I was lucky enough to witness my first ever ‘giant-killing’ as Bo'ness United came from behind to beat Queen's Park and having frequented the Juniors as a rookie writer, I was familiar with the atmosphere and the set-up for most clubs like United. On Cup day there were differences given this was something of an event - signs everywhere for press and dignitaries, hospitality for the media and guests, an impressive 1,271 crowd, portable toilets found on every corner of the ground, a police presence (albeit only two officers), and perhaps even a lick of paint in one or two areas of Newtown Park. This truly was an occasion for a club like Bo'ness rather than a normal match, made all the more special by the fact they came from behind to beat their senior luminaries 2-1.
There has been an improvement in the fortunes of the Junior sides in the ‘big cup’ since they were first entered in 2007. Both Linlithgow Rose and Irvine Meadow have been lucky enough to reach the utopian Fourth Round stage, where the SPL clubs arrive and those Meadow fans will have great memories of their trip to Easter Road and Hibernian last season. However the next round looks a little trickier for the minnows this season as Beith and Sunnybank face Second Division opponents in Airdrie United and Ayr United respectively while Girvan, if they get past Golspie Sutherland, would face Third Division Stranraer. Bo’ness on the other hand need to overcome Highland League champions Buckie Thistle.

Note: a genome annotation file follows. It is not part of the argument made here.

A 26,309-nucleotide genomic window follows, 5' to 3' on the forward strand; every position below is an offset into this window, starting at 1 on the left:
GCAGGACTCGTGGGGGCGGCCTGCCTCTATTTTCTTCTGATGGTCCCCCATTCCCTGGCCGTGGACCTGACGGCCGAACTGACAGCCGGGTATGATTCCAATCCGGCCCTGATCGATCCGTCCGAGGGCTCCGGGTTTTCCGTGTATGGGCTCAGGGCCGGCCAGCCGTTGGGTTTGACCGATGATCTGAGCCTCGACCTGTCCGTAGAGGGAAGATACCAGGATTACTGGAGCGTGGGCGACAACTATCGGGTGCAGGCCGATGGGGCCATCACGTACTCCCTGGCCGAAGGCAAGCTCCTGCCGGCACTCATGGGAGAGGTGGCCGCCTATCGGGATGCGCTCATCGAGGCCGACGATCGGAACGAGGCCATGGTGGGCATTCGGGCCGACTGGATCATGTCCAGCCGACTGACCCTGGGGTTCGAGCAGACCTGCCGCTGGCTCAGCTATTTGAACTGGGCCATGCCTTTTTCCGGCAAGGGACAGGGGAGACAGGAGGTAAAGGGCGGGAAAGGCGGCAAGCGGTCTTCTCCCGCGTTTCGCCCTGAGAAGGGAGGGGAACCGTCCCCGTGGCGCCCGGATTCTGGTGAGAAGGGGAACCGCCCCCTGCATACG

Up against teams in the Highland, South and East of Scotland Leagues, other semi-professional non-leagues, arguably of an equal standard, the Juniors have fared well with victories over what you would call established Scottish Cup competitors. Now they're taking scalps from the senior teams, showing that they've arrived on the big stage. Their inclusion is not one welcomed by all though, with one newspaper columnist last season claiming Irvine Meadow were taking money "out of the game" when they were facing Hibs. They haven't always been popular for one reason or another but they’re here to stay.